However, the interest was not back there; it was at the front. As the leaders went nose-to-tail into Becketts for the fourth time, Courtney managed to get so sideways he was on the grass. He caught it and then once again tried to pass Kerr, but again Kerr shut the door on him. This time there was contact, and Courtney was left with damage to the front wing. He limped round to the pits, blaming Kerr for all of it, though it was hard to see how he could be entirely to blame - unless of course he reversed into Courtney, which seems more than a little unlikely. The lead was now Kerr's and he would keep it until the end of the race, when he would be disqualified, handing the victory to Taylor. Of course, the ultimate responsibility for the incident depended on who you talked to about it, as is so often the case. It didn't alter the fact that the front wing of Courtney's car was now wedged firmly under the floor of his car and his race was over. At the front, things now became very dull. Further back, there was a very fine scuffle for 9th place, between Colbert, Clivio Piccione (T-Sport) and Alan van der Merwe (Carlin Motorsport). The trouble was, the first two were also fighting for second in their class. An interested observer of all of this was Karun Chandhok (T-Sport), who would be the first to cheer if the others took each other out. Probably to Chandhok's disappointment, Piccione picked Colbert off at Abbey to move to second in class, and van der Merwe followed through as well, taking advantage of Colbert's momentary confusion. This left the South African to try and pass Piccione, not easy given the Monegasque's pursuit of a podium position. Still, it must have been frustrating for van der Merwe, being caught behind a Scholarship Class car. It took him another three laps to get by and set off after Bremer for 8th place.
At the front Kerr continued on his way to disqualification, opening up an ever-larger gap between himself and Taylor, while Carbone was unable to catch Taylor. Carroll was in 4th and Gilmore slotted in behind him, just ahead of Jouanny. Keohane and Bremer were next up, with van der Merwe in pursuit and Piccione was 10th overall.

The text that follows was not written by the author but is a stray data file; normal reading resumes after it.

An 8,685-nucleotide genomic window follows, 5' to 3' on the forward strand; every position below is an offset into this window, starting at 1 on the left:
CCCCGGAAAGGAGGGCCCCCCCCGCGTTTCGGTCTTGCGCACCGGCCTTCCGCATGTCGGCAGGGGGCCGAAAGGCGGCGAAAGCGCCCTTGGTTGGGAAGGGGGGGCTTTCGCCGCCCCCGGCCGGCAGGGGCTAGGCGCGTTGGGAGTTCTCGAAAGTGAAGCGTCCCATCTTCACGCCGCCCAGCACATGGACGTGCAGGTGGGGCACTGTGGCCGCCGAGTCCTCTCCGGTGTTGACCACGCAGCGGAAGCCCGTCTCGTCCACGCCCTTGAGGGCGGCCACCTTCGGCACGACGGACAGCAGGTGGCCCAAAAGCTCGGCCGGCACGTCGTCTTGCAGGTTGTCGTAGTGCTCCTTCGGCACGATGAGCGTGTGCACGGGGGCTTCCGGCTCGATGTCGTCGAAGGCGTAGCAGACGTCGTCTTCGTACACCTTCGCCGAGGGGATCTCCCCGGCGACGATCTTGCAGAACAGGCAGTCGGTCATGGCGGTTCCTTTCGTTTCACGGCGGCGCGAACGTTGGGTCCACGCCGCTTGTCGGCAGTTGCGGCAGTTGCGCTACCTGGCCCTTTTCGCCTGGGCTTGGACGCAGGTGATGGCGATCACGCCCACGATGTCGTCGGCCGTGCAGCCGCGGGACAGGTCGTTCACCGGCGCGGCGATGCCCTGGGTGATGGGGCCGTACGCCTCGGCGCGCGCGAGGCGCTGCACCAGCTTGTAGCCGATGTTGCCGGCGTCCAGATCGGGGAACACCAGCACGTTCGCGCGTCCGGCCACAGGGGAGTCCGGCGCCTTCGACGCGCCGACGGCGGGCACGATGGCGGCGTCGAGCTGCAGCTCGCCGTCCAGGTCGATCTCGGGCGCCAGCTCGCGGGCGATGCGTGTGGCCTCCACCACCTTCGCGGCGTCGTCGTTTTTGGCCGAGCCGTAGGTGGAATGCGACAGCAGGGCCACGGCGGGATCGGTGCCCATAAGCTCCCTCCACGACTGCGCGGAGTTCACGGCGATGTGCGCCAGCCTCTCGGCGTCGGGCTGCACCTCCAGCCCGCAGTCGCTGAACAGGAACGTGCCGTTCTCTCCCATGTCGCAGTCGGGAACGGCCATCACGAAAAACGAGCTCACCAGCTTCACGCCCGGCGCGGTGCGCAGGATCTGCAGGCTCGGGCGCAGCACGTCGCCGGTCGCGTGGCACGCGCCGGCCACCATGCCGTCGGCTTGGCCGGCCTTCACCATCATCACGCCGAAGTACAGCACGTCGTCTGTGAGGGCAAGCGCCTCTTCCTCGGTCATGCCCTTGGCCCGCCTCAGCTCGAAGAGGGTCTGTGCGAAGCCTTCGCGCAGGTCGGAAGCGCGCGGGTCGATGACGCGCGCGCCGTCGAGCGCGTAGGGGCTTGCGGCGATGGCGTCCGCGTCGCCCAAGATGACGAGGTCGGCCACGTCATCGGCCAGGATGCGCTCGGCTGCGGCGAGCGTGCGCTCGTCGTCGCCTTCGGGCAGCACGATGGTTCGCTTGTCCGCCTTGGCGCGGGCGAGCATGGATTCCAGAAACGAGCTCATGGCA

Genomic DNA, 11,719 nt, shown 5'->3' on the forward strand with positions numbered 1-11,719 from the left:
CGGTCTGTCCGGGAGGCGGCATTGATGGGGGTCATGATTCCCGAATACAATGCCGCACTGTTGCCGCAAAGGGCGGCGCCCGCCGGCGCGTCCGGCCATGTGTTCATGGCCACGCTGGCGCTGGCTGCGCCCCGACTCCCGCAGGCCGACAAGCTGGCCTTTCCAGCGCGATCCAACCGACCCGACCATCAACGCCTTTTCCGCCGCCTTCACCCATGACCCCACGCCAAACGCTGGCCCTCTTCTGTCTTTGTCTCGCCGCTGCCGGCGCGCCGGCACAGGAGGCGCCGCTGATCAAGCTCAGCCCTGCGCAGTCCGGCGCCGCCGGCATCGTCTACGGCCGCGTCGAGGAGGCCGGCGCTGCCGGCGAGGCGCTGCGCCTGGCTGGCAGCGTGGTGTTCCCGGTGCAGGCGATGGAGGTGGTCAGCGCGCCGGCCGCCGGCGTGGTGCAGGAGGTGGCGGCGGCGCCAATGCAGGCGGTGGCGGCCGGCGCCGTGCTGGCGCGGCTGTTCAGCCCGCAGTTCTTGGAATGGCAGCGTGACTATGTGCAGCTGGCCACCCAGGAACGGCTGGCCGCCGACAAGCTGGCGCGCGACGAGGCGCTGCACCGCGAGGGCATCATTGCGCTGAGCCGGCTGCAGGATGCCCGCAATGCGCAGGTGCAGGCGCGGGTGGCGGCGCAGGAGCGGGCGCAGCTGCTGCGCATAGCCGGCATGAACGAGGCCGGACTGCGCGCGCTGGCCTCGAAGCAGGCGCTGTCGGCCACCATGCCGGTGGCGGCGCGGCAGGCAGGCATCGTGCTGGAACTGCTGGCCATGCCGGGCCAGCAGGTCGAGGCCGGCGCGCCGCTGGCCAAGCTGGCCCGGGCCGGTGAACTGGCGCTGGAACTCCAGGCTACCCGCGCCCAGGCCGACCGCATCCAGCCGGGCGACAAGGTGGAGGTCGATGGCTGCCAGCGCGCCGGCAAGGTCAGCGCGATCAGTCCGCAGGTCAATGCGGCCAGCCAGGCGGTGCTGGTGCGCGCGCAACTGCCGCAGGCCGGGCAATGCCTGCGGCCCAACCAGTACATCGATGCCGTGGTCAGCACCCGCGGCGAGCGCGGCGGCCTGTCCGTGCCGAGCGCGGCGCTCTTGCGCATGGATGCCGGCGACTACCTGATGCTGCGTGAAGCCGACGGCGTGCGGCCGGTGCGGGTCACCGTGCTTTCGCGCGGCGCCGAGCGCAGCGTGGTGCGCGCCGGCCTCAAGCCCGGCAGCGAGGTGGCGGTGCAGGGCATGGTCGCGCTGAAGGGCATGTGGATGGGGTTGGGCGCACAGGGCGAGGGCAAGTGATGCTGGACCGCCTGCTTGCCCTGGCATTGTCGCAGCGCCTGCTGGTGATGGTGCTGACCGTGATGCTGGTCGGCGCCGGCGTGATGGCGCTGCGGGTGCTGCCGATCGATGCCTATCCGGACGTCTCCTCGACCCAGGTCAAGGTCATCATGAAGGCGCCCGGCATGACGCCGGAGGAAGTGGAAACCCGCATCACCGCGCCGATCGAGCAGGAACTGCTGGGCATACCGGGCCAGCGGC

It was pretty processional most of the way down the field now, until Adam Carroll made a complete hash of Copse. Maybe he was pushing too hard, though he was so far ahead of his nearest rivals that he had no need to, but whatever the cause the result was a spin that flat-spotted his tyres and left him a very long way down the order. It also handed the lead in class to Piccione, who grabbed the opportunity with both hands and hung on to it. Carroll's attempts to claw his way up the order again came to nothing, though at least they provided some entertainment for the spectators. There was precious little elsewhere, with the possible exception of Ronnie Bremer's repeated, if futile, attempts to take 6th place from Michael Keohane, even to the extent of the Dane taking to the grass more than once. There was also briefly the spectacle of Harold Primat (Diamond Racing), in a Scholarship Class car, holding up Mark Mayall (Alan Docking Racing) in his Championship Class model, fighting over 21st place. The irony of this was reinforced by the fact that Harold and Mark were teammates last year, and Mark really should not have found it that difficult to get past the Frenchman.
Afterwards, Kerr was disqualified, handing victory to Taylor, but the true result will not be known for some time. The whole affair is going to appeal before the RACMSA and it may take a while before a decision is reached. Courtney still leads the championship regardless of the result (and scored 1 point for fastest lap, despite the incident), but Kerr's position could well be improved hugely if he is reinstated and given his 20 points back.